Most older children and adolescents in the United States currently do not achieve the recommended intake of calcium. Maintaining adequate calcium intake during childhood and adolescence is necessary for the development of peak bone mass, which may be important in reducing the risk of fractures and osteoporosis later in life. Optimal calcium intake is especially relevant during adolescence, when most bone mineral accretion occurs. Because of the influence of the family’s diet on the diet of children and adolescents, adequate calcium intake by all members of the family is important. Assessment of calcium intake can be performed in the physician’s office. A well-rounded diet including low-fat dairy products, fruits, and vegetables and appropriate physical activity are important for achieving good bone health. Establishing these practices in childhood is important so that they will be followed throughout the life span
The spinal bone mineral density (SBMD) and calcaneal broadband ultrasound attenuation (BUA) was measured in 27 children with cerebral palsy. They were categorised into four mobility groups: mobile with an abnormal gait, mobile with assistance, non-mobile but weight bearing, non-mobile or weight bearing. Mean SD scores for BUA and SBMD differed among mobility groups (analysis of variance, p < 0.001 and p = 0.078, respectively).
The osteogenic potential of short durations of low-level mechanical stimuli was examined in children with disabling conditions. The mean change in tibia vTBMD was +6.3% in the intervention group compared with -11.9% in the control group. This pilot randomized controlled trial provides preliminary evidence that low-level mechanical stimuli represent a noninvasive, non-pharmacological treatment of low BMD in children with disabling conditions.
Recent animal studies have demonstrated the anabolic potential of low–magnitude, high-frequency mechanical stimuli to the trabecular bone of weight-bearing regions of the skeleton. The main aim of this prospective, double-blind, randomized placebo-controlled pilot trial (RCT) was to examine whether these signals could effectively increase tibial and spinal volumetric trabecular BMD (vTBMD; mg/ml) in children with disabling conditions.
MATERIALS AND METHODS:
Twenty pre-or postpubertal disabled, ambulant, children (14 males, 6 females; mean age, 9.1 +/- 4.3 years; range, 4-19 years) were randomized to standing on active (n = 10; 0.3g, 90 Hz) or placebo (n = 10) devices for 10 minutes/day, 5 days/week for 6 months. The primary outcomes of the trial were proximal tibial and spinal (L2) vTBMD (mg/ml), measured using 3-D QCT. Posthoc analyses were performed to determine whether the treatment had an effect on diaphyseal cortical bone and muscle parameters.
RESULTS AND CONCLUSIONS:
Compliance was 44% (4.4 minutes per day), as determined by mean time on treatment (567.9 minutes) compared with expected time on treatment over the 6 months (1300 minutes). After 6 months, the mean change in proximal tibial vTBMD in children who stood on active devices was 6.27 mg/ml (+6.3%); in children who stood on placebo devices, vTBMD decreased by -9.45 mg/ml (-11.9%). Thus, the net benefit of treatment was +15.72 mg/ml (17.7%; p = 0.0033). In the spine, the net benefit of treatment, compared with placebo, was +6.72 mg/ml, (p = 0.14). Diaphyseal bone and muscle parameters did not show a response to treatment. The results of this pilot RCT have shown for the first time that low–magnitude, high-frequency mechanical stimuli are anabolic to trabecular bone in children, possibly by providing a surrogate for suppressed muscular activity in the disabled. Over the course of a longer treatment period, harnessing bone’s sensitivity to these stimuli may provide a non-pharmacological treatment for bone fragility in children.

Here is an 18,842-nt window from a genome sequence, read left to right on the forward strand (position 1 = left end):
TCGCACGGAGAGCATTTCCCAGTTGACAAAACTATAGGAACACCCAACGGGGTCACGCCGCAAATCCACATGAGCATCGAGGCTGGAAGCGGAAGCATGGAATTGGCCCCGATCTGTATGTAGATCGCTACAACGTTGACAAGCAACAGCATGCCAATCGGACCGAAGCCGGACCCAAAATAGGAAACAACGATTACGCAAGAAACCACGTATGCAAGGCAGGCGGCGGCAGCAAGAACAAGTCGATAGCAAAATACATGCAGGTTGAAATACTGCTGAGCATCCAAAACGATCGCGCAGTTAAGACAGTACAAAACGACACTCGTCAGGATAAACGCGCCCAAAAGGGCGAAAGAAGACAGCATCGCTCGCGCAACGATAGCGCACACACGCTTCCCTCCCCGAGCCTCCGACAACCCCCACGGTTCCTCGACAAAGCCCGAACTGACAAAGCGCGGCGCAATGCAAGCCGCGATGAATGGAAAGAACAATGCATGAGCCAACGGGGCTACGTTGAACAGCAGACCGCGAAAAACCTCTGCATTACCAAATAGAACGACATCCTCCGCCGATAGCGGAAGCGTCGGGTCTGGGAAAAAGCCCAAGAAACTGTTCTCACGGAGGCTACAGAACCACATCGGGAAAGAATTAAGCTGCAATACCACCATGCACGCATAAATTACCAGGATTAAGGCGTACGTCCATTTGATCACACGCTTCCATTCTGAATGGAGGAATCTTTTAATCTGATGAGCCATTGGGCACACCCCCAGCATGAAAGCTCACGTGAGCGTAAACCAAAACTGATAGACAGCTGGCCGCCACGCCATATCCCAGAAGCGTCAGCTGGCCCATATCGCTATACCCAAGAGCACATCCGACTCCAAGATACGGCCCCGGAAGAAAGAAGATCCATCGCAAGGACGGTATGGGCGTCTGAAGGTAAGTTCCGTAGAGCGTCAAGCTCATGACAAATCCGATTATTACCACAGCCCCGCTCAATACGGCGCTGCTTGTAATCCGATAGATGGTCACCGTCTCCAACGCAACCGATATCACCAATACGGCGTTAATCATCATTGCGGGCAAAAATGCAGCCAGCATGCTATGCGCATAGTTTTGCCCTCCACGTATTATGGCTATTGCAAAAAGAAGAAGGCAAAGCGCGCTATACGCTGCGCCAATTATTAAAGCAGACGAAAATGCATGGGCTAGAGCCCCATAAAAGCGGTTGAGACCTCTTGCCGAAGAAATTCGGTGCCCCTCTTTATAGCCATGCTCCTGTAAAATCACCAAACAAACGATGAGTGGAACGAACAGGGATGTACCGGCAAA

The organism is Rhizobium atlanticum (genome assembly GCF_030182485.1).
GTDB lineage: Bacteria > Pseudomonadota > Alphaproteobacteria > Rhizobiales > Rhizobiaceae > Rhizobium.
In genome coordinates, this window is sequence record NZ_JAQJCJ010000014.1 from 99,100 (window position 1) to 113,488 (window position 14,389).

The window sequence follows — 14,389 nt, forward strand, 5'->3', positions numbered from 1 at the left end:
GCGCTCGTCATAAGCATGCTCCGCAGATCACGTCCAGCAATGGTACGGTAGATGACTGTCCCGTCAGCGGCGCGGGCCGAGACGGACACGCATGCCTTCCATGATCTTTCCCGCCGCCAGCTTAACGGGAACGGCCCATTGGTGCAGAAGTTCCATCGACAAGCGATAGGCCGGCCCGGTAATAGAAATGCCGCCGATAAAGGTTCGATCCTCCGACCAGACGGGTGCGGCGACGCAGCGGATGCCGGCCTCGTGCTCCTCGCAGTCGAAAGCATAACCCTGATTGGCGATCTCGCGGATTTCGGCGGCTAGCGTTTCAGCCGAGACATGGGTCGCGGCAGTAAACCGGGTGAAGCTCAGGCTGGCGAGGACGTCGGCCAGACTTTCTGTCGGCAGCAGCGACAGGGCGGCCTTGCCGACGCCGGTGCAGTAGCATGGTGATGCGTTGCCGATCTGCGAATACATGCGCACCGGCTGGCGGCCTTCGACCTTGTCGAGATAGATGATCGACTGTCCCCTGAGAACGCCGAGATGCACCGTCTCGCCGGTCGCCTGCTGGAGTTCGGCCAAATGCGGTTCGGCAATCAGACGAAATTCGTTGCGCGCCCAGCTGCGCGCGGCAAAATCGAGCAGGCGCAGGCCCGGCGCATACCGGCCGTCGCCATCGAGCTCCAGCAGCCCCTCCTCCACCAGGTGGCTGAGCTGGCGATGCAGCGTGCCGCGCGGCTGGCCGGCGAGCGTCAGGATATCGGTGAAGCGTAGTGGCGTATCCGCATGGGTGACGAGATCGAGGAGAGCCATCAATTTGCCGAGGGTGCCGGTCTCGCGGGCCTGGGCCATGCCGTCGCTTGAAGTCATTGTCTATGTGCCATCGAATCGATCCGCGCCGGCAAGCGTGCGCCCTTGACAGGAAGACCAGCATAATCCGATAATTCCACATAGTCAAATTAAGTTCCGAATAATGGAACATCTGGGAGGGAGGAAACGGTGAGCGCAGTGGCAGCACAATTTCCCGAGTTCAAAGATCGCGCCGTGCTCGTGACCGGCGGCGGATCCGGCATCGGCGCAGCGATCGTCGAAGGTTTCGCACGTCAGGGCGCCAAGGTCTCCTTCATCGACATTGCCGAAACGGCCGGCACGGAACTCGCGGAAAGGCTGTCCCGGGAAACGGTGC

A randomised controlled trial of standing programme on bone mineral density in non-ambulant children with cerebral palsy.
Severely disabled children with cerebral palsy (CP) are prone to low trauma fractures, which are associated with reduced bone mineral density.
To determine whether participation in 50% longer periods of standing (in either upright or semi-prone standing frames) would lead to an increase in the vertebral and proximal tibial volumetric trabecular bone mineral density (vTBMD) of non-ambulant children with CP.
A heterogeneous group of 26 pre-pubertal children with CP (14 boys, 12 girls; age 4.3-10.8 years) participated in this randomised controlled trial. Subjects were matched into pairs using baseline vertebral vTBMD standard deviation scores. Children within the pairs were randomly allocated to either intervention (50% increase in the regular standing duration) or control (no increase in the regular standing duration) groups. Pre- and post-trial vertebral and proximal tibial vTBMD was measured by quantitative computed tomography (QCT).
The median standing duration was 80.5% (9.5-102%) and 140.6% (108.7-152.2%) of the baseline standing duration in the control group and intervention group respectively. The mean vertebral vTBMD in the intervention group showed an increase of 8.16 mg/cm3 representing a 6% mean increase in vertebral vTBMD. No change was observed in the mean proximal tibial vTBMD.
A longer period of standing in non-ambulant children with CP improves vertebral but not proximal tibial vTBMD. Such an intervention might reduce the risk of vertebral fractures but is unlikely to reduce the risk of lower limb fractures in children with CP.